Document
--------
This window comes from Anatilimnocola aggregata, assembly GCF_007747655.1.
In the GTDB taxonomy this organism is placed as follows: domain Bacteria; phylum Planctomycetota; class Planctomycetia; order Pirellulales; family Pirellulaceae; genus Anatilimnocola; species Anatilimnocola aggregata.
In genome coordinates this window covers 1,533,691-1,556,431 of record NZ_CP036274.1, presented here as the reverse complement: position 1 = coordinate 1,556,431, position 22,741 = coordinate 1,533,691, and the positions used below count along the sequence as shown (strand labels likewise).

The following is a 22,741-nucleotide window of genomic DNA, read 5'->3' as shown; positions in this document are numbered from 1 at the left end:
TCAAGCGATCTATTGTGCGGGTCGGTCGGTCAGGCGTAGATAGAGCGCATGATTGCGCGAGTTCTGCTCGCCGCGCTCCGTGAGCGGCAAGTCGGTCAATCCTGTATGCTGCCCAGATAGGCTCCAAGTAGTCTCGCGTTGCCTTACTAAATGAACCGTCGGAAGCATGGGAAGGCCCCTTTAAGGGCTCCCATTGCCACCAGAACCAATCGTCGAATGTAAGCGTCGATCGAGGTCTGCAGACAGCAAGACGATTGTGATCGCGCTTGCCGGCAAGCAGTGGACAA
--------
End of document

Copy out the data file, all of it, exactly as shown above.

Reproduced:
This window comes from Anatilimnocola aggregata, assembly GCF_007747655.1.
In the GTDB taxonomy this organism is placed as follows: domain Bacteria; phylum Planctomycetota; class Planctomycetia; order Pirellulales; family Pirellulaceae; genus Anatilimnocola; species Anatilimnocola aggregata.
In genome coordinates this window covers 1,533,691-1,556,431 of record NZ_CP036274.1, presented here as the reverse complement: position 1 = coordinate 1,556,431, position 22,741 = coordinate 1,533,691, and the positions used below count along the sequence as shown (strand labels likewise).

The following is a 22,741-nucleotide window of genomic DNA, read 5'->3' as shown; positions in this document are numbered from 1 at the left end:
TCAAGCGATCTATTGTGCGGGTCGGTCGGTCAGGCGTAGATAGAGCGCATGATTGCGCGAGTTCTGCTCGCCGCGCTCCGTGAGCGGCAAGTCGGTCAATCCTGTATGCTGCCCAGATAGGCTCCAAGTAGTCTCGCGTTGCCTTACTAAATGAACCGTCGGAAGCATGGGAAGGCCCCTTTAAGGGCTCCCATTGCCACCAGAACCAATCGTCGAATGTAAGCGTCGATCGAGGTCTGCAGACAGCAAGACGATTGTGATCGCGCTTGCCGGCAAGCAGTGGACAA